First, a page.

It’s the sheer pointlessness of it, you might as well write a piece on “10 things a van does better than an estate car” or “10 things a biro does better than a pencil”.  Hang on there’s an idea.

iPhone not as popular as expected

Posted in Apple, iPhone by Tony C on January 23, 2008

Apple’s iPhone hasn’t quite been the sales success many thought and after a strong run up to Christmas post the festivities it’s declined. 

I don’t think the problem is not the device itself, I’ve played with one and was impressed by the form factor and the UI, although I don’t know if some aspects to all that gesturing might begin to be plain annoying after a while.  But the real issues are the lack of an out of the box connector for work based email and….the price.  All up with the 18 month contract we’re talking a penny short of £900, the handset itself being the fat end of £300, which for a country raised on discounted or free handsets is about as popular as Jade Goody.  Prices have already fallen in the US and the 4Gb model has dropped so maybe the UK market reciprocate.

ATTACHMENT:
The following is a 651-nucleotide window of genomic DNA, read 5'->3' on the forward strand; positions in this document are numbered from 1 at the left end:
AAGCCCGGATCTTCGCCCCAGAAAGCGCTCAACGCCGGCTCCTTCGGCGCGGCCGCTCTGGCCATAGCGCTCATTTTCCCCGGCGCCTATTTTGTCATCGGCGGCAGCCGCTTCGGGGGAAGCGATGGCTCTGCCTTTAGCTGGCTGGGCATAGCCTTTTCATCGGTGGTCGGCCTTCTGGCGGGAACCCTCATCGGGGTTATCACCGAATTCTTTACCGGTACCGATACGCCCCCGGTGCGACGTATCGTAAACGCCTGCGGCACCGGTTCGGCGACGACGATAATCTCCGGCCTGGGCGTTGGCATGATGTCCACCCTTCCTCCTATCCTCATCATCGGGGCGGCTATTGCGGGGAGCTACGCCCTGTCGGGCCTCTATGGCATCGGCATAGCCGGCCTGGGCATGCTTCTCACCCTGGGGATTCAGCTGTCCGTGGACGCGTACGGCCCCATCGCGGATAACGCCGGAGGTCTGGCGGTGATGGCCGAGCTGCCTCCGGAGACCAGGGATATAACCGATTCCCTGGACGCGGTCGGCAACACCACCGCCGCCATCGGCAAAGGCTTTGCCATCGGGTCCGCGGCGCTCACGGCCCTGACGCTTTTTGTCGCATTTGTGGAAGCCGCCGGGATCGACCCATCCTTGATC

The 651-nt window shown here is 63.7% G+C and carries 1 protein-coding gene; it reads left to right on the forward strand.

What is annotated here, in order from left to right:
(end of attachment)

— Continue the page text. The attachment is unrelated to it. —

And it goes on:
Is there no truth in beauty?

Posted in Apple, Macbook by Tony C on January 17, 2008

  Apple prove once again that when it comes to form they pretty much are the gold standard and the new ultra thin, and I do mean thin, Macbook Air is the latest ‘object of desire’.  It’ll sell on looks alone.  But like Kate Moss all that thinness comes at a price and I don’t just mean the hole it’ll leave in your credit card, to make it anywhere near useful to most mortals you’ll need a carry a rucksack full of addons.  CD Drive, USB Hub, SD/Flash card reader and if you’re a hoarder an external hardisk, Apple do offer a 64Gb Solid State Drive but at over £600 all but the most devote, not to say flush, Apple fanboys and girls will bother.  Prices start at about the £1200 mark so add a fair chunk to that to get an Air you’d be happy with….with the SDD it’s an eye watering £2020…give or take.